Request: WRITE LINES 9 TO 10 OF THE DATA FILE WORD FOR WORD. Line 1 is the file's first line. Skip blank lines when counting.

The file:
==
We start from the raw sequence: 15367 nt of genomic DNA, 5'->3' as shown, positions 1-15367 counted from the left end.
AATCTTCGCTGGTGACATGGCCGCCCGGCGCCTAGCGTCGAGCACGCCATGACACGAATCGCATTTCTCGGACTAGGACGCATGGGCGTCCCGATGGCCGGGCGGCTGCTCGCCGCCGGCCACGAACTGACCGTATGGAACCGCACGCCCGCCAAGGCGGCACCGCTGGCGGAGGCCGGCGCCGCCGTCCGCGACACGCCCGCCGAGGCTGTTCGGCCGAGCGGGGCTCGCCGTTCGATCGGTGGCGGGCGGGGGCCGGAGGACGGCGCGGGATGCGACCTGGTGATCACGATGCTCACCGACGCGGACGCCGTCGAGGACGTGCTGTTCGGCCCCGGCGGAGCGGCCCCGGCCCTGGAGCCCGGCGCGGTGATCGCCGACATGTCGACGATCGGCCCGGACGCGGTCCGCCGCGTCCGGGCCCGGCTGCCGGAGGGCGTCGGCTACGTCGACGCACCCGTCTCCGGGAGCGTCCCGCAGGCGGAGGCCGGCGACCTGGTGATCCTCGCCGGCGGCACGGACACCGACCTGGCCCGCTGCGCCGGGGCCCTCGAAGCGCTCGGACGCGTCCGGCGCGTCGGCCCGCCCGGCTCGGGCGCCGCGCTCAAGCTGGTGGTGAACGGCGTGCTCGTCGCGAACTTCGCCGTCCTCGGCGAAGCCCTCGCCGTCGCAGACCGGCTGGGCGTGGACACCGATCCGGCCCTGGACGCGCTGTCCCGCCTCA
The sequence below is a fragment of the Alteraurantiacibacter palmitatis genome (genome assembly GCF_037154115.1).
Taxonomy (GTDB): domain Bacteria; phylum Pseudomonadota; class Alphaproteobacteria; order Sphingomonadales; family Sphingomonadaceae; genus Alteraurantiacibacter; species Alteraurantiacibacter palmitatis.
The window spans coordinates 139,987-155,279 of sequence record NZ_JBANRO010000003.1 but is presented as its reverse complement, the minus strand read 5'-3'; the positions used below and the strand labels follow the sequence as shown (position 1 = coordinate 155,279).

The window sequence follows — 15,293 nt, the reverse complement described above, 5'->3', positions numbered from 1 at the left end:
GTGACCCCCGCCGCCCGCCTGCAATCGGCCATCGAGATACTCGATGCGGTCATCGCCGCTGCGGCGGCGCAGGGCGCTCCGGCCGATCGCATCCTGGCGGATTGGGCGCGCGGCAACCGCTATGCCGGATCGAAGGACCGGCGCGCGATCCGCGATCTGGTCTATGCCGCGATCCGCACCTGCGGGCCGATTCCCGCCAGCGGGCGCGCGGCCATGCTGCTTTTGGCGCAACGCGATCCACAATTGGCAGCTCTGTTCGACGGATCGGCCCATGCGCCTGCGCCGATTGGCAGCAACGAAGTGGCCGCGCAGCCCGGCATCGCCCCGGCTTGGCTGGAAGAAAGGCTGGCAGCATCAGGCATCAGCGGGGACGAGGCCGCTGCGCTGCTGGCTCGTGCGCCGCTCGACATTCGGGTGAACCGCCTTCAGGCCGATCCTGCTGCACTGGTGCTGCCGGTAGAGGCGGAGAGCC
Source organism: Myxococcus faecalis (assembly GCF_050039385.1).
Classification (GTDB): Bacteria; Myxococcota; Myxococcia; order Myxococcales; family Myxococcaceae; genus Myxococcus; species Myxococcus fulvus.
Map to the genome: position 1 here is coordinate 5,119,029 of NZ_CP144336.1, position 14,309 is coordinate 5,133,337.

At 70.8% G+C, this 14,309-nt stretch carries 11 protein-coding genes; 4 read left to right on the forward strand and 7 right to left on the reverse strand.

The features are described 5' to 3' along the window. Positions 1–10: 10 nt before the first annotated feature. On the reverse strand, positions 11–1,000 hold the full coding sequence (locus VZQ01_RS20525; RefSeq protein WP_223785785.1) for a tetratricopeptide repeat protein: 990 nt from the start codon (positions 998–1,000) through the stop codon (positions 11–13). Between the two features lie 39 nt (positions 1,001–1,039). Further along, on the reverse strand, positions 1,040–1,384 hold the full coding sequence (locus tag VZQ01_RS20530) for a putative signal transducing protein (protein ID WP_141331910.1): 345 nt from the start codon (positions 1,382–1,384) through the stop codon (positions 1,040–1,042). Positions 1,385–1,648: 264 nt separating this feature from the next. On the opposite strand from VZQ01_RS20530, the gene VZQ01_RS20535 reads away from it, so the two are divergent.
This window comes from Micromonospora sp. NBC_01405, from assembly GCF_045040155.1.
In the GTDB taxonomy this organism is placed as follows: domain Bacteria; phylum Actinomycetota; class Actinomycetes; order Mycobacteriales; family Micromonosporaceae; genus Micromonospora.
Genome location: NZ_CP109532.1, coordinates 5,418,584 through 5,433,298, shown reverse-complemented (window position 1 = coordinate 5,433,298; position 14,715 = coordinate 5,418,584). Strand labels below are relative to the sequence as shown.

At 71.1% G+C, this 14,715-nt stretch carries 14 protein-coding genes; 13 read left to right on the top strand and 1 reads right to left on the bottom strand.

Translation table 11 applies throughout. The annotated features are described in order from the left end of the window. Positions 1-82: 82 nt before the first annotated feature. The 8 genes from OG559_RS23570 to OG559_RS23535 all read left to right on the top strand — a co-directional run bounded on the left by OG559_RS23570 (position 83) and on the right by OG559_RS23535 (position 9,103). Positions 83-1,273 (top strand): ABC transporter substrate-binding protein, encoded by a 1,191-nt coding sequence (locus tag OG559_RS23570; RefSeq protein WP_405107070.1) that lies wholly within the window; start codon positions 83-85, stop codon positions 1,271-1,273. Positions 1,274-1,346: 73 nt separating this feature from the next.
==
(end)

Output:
Classification (GTDB): Bacteria; Myxococcota; Myxococcia; order Myxococcales; family Myxococcaceae; genus Myxococcus; species Myxococcus fulvus.
Map to the genome: position 1 here is coordinate 5,119,029 of NZ_CP144336.1, position 14,309 is coordinate 5,133,337.